Ofcom asked the BBC to respond to the complaints with regard to Rule 2.3 (material which may cause offence must be justified by the context).
The BBC said that the decision to broadcast images of the man being shot dead was not taken lightly and that they were prefaced by a clear warning by the presenter. However, with hindsight, the BBC accepted that the use of the footage was not editorially justified. The BBC said that it had placed a statement on its website which acknowledges that the images featured in this edition of BBC News did not “strike the right editorial balance between the demands of accuracy and the potential impact on the programme’s audience”.
Rule 2.3 of the Code states that in “ applying generally accepted standards broadcasters must ensure that material which may cause offence is justified by the context”. Broadcasting images of ‘the moment of death’ – whether by execution or other means - understandably causes offence to many people and normally requires exceptional justification.
Ofcom recognises that decisions to broadcast material of this nature require extremely fine editorial judgement and are often made at times of intense pressure in a newsroom. Ofcom considers it important that news programmes are not sanitised and that, in line with freedom of expression, journalists are able to fully inform the audience of events around the world. Further, this report was clearly a matter of significant public interest.
Ofcom notes that this material was broadcast over an hour after the 21:00 watershed in an extended news programme and was preceded by explicit information to viewers. The material was introduced by the reporter who witnessed the incident. He said:
“…I should tell viewers in the report you are about to see, we did film the moment when the attacker was shot dead.”
The pictures themselves were not clear, however the impact of an image of a man holding a gun to someone’s head and pulling the trigger is extremely powerful.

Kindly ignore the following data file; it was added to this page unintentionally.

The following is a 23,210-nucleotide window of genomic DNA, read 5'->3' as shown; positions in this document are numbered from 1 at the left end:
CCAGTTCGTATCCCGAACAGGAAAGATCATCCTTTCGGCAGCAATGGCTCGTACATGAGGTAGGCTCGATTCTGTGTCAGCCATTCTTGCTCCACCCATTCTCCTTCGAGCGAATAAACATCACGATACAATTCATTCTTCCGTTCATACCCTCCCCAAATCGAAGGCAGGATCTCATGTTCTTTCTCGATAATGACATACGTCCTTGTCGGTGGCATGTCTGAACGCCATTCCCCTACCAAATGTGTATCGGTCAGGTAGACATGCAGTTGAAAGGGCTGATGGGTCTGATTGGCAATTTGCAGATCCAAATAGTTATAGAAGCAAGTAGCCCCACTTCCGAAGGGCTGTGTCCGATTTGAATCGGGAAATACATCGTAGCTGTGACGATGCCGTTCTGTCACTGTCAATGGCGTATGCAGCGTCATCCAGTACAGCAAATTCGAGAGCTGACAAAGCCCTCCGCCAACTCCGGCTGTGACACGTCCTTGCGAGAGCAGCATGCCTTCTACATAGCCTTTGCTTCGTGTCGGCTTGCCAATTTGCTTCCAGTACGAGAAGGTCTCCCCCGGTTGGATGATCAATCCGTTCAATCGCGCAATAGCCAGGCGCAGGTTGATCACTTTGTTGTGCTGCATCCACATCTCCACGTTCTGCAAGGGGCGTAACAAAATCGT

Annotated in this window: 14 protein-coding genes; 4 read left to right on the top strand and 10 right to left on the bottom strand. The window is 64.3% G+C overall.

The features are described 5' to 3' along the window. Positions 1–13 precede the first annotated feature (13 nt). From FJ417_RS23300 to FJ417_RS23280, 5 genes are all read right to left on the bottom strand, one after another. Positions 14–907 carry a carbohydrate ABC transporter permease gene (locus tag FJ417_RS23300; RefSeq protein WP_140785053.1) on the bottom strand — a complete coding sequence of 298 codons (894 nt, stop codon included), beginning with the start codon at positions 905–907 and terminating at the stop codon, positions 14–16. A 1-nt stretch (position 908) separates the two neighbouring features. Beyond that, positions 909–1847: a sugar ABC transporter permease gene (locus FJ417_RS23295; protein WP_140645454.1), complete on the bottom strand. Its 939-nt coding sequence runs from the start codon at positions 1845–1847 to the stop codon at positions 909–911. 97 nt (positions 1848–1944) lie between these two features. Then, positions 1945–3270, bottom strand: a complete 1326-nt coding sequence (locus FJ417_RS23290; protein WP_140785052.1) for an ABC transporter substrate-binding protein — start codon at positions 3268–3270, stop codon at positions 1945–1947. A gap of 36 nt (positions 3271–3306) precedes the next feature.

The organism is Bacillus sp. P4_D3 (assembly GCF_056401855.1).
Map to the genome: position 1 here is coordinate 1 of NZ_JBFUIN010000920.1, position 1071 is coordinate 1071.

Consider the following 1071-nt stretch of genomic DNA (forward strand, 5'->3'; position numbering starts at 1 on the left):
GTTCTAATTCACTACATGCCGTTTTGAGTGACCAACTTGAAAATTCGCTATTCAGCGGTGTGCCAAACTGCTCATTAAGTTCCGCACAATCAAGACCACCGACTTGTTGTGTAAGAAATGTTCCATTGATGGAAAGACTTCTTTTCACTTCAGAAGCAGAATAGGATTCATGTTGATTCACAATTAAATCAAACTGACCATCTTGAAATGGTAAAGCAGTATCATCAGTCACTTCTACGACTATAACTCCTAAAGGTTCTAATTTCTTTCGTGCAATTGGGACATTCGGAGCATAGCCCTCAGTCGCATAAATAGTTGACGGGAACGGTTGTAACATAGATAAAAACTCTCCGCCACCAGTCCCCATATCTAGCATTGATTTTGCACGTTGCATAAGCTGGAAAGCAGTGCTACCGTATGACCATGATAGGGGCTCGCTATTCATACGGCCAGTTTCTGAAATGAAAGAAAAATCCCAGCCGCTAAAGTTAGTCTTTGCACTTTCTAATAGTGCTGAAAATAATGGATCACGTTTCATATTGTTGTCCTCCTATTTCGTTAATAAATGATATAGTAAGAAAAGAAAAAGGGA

Ofcom notes the BBC’s public acknowledgement on its website that broadcast of this footage of the moment of death was not justified editorially. In light of these factors Ofcom considers the matter resolved.
Not in Breach
The F Word
Channel 4, 29 July 2008, 21:00
TheF Word is a food and cookery programme presented by the chef Gordon Ramsay. The programme comprises cookery segments and a regular strand in which Gordon Ramsay travels the world looking for new or unusual food ingredients.
During the broadcast on 29 July 2008 an item was transmitted which showed Gordon Ramsay in Iceland ‘sky fishing’ for puffins and then eating them, which included the local tradition of eating the bird’s heart when it has been freshly killed. Ofcom received 42 complaints that the practice of killing puffins was cruel, the eating of their fresh hearts was offensive, and that, whilst not protected, puffins were a species under threat.
Ofcom considered the programme with regard to Rule 2.3 of the Code which requires that “in applying generally accepted standards broadcasters must ensure that material which may cause offence is justified by the context”.
In this edition of the programme, Gordon Ramsay visited Iceland where puffins are commonly eaten. He was taught how to hunt puffins in a traditional Icelandic manner using a large net to ‘fish’ the birds out of the sky. He caught six puffins in total. After releasing two, his companion swiftly broke the necks of the remaining four puffins and skinned them, taking out the puffins’ hearts to eat as a special Icelandic delicacy.
In considering Rule 2.3, Ofcom noted that TheF Word has historically contained programme items featuring the rearing, hunting and/or killing of a variety of animals for food. These items have at times included animals which are not usually eaten in the UK and for which there can be a particular affection amongst some members of the audience. Viewers should therefore have been prepared to some extent for an item similar to the one complained of. Ofcom also noted that the programme began at 21:00, and that a verbal warning about the killing and gutting of birds was broadcast around 21:45 (“Coming up, the puffin hunt continues with scenes of killing and gutting birds”) immediately before the section showing these images.
Ofcom acknowledges that in this country some members of the public may consider that the capture of puffins for human consumption is unacceptable and consequently distressing. However, the sequence featuring Gordon Ramsay occurred in Iceland where it is not a protected species, where it comprises a popular part of the national diet and, as the programme informed viewers, is “…a traditional food that has been hunted for centuries…”. In addition, Ofcom noted that the birds were caught and killed in what appeared to be a fast and humane way with minimal suffering.
Ofcom appreciates the concerns of viewers who were unhappy that puffins should be caught and eaten in this way. It does not, however, consider that this item went beyond the general expectations of the audience for this post-watershed food and cookery programme, which has consistently challenged conventions in the UK about the acceptability of various foods and ingredients from around the world. Ofcom therefore concluded that Rule 2.3 was not breached.
Not in breach